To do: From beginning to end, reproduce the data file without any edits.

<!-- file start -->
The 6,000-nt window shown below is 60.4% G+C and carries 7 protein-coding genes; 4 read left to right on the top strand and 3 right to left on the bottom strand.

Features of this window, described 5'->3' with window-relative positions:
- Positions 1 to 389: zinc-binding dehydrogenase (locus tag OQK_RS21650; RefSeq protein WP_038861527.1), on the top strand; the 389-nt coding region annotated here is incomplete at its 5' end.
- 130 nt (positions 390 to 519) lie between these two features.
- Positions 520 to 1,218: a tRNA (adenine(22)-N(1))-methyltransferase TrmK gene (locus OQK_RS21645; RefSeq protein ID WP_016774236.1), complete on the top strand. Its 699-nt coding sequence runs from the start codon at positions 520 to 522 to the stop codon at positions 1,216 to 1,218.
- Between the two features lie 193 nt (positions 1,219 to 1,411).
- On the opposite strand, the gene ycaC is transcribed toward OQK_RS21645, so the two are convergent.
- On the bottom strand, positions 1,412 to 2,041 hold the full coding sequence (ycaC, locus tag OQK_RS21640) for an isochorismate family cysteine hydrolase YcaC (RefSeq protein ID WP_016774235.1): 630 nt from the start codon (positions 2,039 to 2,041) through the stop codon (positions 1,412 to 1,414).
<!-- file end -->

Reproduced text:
The 6,000-nt window shown below is 60.4% G+C and carries 7 protein-coding genes; 4 read left to right on the top strand and 3 right to left on the bottom strand.

Features of this window, described 5'->3' with window-relative positions:
- Positions 1 to 389: zinc-binding dehydrogenase (locus tag OQK_RS21650; RefSeq protein WP_038861527.1), on the top strand; the 389-nt coding region annotated here is incomplete at its 5' end.
- 130 nt (positions 390 to 519) lie between these two features.
- Positions 520 to 1,218: a tRNA (adenine(22)-N(1))-methyltransferase TrmK gene (locus OQK_RS21645; RefSeq protein ID WP_016774236.1), complete on the top strand. Its 699-nt coding sequence runs from the start codon at positions 520 to 522 to the stop codon at positions 1,216 to 1,218.
- Between the two features lie 193 nt (positions 1,219 to 1,411).
- On the opposite strand, the gene ycaC is transcribed toward OQK_RS21645, so the two are convergent.
- On the bottom strand, positions 1,412 to 2,041 hold the full coding sequence (ycaC, locus tag OQK_RS21640) for an isochorismate family cysteine hydrolase YcaC (RefSeq protein ID WP_016774235.1): 630 nt from the start codon (positions 2,039 to 2,041) through the stop codon (positions 1,412 to 1,414).